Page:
I recently had a most fascinating experience: I received an email from myself. I had nothing to do with it, but its author had made a bona fide effort to impersonate my style, and some were convinced it was from me. Immediately after, my in box was filled with emails from other recipients of "my" email—employers, friends, and colleagues—begging to be removed from "my" discussion group. Some were amused. Others were seriously pissed off.
I suppose that I was lucky; the spam that went out under the name Ted Rall might have contained ethnic or racial slurs. Instead, its author merely set out to make me look like a fool—that "Ted Rall" was crowing about a piece the real Ted Rall had written for The Village Voice about Pulitzer Prize-winning cartoonist Art Spiegelman. As I soon discovered, the ersatz Rall was a New York-based illustrator who disagreed with my article in the Voice.
The email spamming had originated at a Website, so I visited its URL and found that it was a forum for email discussion groups. If you want to start an online chat about, for example, missing the solar eclipse, you can write, "Wow, am I bummed about missing that eclipse! Love and kisses, Brad Pitt," and send that missive off to as many email addresses as you want. While many of its recipients will guess that Brad isn't really emailing them about banal astronomical phenomena, many others won't. Their replies to the "Brad" doppelganger will automatically go to everybody else on the list you provided. If the real Pitt finds out, he can't undo the damage, since you're the "administrator" and as such only you know who's on the list of addressees. And the best thing is, the initial (in this case, fraudulent) email is anonymous. Your email address isn't revealed by the Website except under court order.
You already knew that cyberspace is lawless. What you may not know is that anyone with a grudge or too much time on their hands can smear your reputation with your relatives, your co-workers, and your friends. Many Americans consider themselves immune from cybershenanigans because they're never online, but you Luddites are in the worst position of all; if someone is out there ordering kiddie porn under your name, you won't know until the FBI shows up.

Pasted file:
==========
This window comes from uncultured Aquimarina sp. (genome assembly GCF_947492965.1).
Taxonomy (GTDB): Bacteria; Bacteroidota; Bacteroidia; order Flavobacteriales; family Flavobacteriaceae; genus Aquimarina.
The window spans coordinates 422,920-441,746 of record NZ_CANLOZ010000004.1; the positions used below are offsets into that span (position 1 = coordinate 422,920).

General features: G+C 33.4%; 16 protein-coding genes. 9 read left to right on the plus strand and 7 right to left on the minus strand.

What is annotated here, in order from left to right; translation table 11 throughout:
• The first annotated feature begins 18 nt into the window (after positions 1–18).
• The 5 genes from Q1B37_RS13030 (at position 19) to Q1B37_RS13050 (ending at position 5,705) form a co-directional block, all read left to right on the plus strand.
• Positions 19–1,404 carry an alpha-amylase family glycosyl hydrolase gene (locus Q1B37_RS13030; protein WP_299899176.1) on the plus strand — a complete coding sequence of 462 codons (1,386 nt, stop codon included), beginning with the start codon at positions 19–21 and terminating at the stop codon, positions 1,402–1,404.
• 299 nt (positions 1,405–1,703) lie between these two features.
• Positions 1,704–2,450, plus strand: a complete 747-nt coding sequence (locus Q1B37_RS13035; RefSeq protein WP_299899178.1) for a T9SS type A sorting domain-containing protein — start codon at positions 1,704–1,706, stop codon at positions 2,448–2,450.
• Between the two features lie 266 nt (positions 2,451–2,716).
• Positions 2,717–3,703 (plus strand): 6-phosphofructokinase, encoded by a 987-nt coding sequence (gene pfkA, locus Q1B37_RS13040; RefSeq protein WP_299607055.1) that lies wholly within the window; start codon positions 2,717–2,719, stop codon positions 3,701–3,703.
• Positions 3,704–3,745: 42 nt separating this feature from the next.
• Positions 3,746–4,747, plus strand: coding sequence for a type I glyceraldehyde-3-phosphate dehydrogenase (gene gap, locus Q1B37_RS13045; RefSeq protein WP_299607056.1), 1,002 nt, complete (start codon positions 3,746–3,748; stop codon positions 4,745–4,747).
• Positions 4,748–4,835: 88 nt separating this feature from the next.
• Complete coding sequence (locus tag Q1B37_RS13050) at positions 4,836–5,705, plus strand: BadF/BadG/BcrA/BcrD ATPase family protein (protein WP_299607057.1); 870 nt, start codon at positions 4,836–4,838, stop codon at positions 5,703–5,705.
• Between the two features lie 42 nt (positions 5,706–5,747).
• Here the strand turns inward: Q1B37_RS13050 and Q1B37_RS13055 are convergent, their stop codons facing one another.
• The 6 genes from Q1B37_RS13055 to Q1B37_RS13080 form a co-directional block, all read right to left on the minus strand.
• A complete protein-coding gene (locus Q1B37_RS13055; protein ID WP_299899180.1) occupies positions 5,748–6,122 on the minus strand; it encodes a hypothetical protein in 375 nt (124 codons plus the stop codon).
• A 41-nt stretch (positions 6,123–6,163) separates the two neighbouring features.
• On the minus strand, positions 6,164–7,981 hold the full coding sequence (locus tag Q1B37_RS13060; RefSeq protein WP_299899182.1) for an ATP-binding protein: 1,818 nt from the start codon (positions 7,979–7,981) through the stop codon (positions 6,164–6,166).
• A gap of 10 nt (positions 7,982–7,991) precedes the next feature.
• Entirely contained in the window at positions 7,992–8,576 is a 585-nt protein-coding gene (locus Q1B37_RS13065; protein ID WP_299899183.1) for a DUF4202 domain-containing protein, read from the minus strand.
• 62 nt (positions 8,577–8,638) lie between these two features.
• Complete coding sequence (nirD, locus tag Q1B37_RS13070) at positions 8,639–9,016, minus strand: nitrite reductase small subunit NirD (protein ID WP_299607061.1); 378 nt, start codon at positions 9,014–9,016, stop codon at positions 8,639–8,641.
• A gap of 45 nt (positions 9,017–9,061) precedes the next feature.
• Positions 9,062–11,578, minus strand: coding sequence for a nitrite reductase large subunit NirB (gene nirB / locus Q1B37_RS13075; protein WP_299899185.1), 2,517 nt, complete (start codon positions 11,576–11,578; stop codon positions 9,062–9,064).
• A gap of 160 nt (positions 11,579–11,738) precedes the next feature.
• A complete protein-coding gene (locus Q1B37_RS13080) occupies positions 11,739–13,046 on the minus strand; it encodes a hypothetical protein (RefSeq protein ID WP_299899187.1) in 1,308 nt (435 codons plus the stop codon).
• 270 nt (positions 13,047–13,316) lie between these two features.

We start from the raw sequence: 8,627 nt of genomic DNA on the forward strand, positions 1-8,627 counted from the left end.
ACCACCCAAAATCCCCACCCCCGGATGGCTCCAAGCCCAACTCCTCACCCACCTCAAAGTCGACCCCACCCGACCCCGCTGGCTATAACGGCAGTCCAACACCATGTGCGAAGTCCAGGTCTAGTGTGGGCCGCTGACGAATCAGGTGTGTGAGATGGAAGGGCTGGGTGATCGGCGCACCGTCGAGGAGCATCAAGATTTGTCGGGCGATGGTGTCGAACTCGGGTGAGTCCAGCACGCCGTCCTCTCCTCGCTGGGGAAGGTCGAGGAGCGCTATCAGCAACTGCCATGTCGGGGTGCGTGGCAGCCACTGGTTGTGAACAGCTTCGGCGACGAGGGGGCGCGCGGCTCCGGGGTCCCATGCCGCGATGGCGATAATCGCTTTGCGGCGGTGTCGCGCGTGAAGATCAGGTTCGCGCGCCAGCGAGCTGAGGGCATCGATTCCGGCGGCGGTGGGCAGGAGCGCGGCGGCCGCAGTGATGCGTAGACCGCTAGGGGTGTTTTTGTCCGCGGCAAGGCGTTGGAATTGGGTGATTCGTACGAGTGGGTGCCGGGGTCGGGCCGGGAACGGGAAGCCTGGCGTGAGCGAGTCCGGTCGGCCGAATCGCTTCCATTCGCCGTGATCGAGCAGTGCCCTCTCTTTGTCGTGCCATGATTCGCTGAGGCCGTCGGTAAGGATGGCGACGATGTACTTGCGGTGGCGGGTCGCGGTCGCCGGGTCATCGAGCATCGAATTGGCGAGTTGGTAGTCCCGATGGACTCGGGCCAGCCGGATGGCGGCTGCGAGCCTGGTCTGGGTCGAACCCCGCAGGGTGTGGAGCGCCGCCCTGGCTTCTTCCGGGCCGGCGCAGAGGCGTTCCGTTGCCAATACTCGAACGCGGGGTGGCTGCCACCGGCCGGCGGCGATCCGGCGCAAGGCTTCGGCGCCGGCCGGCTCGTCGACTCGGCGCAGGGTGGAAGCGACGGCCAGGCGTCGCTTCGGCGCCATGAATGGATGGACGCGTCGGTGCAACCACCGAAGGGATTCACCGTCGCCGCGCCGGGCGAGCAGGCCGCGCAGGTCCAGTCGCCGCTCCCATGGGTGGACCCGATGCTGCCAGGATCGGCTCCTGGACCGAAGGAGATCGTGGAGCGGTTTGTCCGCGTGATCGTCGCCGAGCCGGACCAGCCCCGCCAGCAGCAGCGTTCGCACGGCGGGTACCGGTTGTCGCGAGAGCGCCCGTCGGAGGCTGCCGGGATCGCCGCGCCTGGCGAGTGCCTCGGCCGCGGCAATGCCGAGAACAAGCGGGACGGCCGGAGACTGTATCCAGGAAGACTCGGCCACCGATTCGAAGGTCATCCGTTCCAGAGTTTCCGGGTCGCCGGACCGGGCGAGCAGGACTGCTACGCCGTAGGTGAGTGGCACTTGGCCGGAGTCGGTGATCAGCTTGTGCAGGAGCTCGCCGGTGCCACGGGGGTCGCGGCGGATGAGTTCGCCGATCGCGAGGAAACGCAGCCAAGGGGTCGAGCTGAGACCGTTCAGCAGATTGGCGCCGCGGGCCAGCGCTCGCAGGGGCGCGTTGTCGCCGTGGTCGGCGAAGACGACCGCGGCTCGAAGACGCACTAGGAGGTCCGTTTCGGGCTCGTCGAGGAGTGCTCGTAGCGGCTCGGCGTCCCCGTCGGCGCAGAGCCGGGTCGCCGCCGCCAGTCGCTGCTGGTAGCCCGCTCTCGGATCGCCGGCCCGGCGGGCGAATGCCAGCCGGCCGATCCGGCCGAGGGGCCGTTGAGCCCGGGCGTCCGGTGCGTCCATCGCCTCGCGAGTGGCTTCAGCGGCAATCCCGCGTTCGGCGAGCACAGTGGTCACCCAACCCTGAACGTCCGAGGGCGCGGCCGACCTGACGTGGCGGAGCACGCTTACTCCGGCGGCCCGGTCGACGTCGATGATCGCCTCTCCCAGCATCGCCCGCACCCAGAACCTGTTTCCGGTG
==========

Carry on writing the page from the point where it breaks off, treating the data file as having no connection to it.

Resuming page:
Even worse, the Internet is currently configured to protect anonymity over legitimacy. Countless Internet service providers allow their members to send email under anonymous handles. Remailer programs don't even bother assigning a fake name; your message simply emerges from the electronic mist. And discussion group Websites make it impossible for the victim of an impostor to contact recipients until days after the damage has already been done.
Fortunately, the cartoonist who pretended to be me wasn't very bright. My lawyer signed up to the fake discussion group only to be rejected by its "administrator"—who revealed himself in an email from an address that I immediately identified. I am now pursuing the culprit using the court system, both to make him stop and make him pay for turning my life upside down; but regardless of the legal outcome I'll never be able to totally undo the damage to my professional reputation. On the Internet, emails are cut, pasted, and forwarded with lightning speed. Events unfold in minutes; you can be ruined in a matter of hours.
Only a criminal needs an anonymous online identity. Just as the phone company requires documentation to verify that you are who you say you are to get a phone line, nobody should be able to get an email account without providing detailed name and home address information. Some civil libertarians may claim that opening the Net to the light of day would stifle free speech, but censorship isn't what's need here: You should be able to say whatever the hell you want, but only under your own name.
Until Congress wises up, however, you're on your own. Everyone who remains offline does so at the risk of their personal destruction. Everyone who cares about their reputation should run their name through the big search engines—Yahoo, Deja, HotBot, AltaVista—every few days, just to see what comes up. And when you catch them, don't let these not-so-merry pranksters off the hook; you owe it to yourself and your fellow citizens to prosecute these pathetic losers to the fullest extent of today's ridiculously lame laws.
Ted Rall, a cartoonist and columnist for Universal Press Syndicate, is the author of Revenge of the Latchkey Kids.